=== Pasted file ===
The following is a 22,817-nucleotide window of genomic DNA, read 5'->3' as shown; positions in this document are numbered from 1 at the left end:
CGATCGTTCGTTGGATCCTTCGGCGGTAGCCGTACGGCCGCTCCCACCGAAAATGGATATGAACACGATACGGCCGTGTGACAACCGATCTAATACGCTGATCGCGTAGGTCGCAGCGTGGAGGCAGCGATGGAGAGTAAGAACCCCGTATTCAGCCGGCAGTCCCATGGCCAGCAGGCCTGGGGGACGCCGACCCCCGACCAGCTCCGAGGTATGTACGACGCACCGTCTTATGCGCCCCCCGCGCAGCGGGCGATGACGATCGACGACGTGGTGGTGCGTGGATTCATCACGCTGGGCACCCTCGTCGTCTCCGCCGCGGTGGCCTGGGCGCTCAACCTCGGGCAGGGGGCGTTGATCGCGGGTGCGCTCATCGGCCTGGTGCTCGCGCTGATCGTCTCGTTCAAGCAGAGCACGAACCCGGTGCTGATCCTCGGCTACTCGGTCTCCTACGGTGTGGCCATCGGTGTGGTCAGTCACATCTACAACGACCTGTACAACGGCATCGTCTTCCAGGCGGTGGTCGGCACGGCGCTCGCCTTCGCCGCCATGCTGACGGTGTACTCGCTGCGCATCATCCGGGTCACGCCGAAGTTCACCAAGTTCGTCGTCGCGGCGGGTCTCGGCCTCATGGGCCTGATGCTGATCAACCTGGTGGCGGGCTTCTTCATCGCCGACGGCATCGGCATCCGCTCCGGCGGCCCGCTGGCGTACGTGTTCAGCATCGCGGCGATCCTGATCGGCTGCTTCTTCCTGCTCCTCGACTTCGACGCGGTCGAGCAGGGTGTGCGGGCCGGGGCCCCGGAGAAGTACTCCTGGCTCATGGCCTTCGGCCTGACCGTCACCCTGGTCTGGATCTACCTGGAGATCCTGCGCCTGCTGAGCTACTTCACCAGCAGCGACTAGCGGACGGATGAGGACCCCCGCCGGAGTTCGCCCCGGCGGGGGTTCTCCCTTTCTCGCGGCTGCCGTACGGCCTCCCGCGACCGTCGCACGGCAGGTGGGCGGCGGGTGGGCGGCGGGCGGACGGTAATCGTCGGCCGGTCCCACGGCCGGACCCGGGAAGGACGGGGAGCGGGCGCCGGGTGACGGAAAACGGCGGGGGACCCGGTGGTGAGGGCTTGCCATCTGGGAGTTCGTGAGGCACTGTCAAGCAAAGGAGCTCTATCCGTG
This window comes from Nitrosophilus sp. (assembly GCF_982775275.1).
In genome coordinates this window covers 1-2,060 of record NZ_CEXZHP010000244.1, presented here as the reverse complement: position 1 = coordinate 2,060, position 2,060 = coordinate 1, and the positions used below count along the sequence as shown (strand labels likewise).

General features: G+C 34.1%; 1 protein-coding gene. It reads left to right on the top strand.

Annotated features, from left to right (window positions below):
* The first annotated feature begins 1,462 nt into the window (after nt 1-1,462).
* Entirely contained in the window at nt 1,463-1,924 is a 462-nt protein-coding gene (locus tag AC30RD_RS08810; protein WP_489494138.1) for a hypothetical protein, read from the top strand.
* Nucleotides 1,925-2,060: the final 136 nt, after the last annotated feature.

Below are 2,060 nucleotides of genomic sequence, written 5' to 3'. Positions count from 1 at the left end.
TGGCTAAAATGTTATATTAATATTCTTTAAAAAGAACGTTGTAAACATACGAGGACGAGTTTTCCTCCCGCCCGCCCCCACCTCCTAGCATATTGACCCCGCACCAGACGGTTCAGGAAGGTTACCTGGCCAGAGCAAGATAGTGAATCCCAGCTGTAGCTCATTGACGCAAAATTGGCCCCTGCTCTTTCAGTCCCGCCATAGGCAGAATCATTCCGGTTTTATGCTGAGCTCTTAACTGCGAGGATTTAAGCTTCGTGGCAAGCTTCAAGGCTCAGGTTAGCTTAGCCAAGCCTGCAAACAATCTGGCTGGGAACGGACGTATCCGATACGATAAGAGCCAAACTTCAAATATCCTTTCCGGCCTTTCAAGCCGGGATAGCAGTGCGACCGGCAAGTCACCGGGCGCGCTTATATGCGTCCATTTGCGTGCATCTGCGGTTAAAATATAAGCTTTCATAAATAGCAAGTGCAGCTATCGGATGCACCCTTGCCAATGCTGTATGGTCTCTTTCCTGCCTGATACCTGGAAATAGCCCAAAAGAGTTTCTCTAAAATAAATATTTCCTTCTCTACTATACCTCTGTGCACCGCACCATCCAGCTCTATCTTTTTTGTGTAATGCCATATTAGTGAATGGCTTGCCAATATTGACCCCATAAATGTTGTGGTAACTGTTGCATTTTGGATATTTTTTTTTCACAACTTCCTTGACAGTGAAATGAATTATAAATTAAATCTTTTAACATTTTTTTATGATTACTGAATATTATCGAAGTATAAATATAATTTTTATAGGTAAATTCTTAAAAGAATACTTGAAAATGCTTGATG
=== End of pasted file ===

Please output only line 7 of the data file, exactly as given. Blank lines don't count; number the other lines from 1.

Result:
* The first annotated feature begins 1,462 nt into the window (after nt 1-1,462).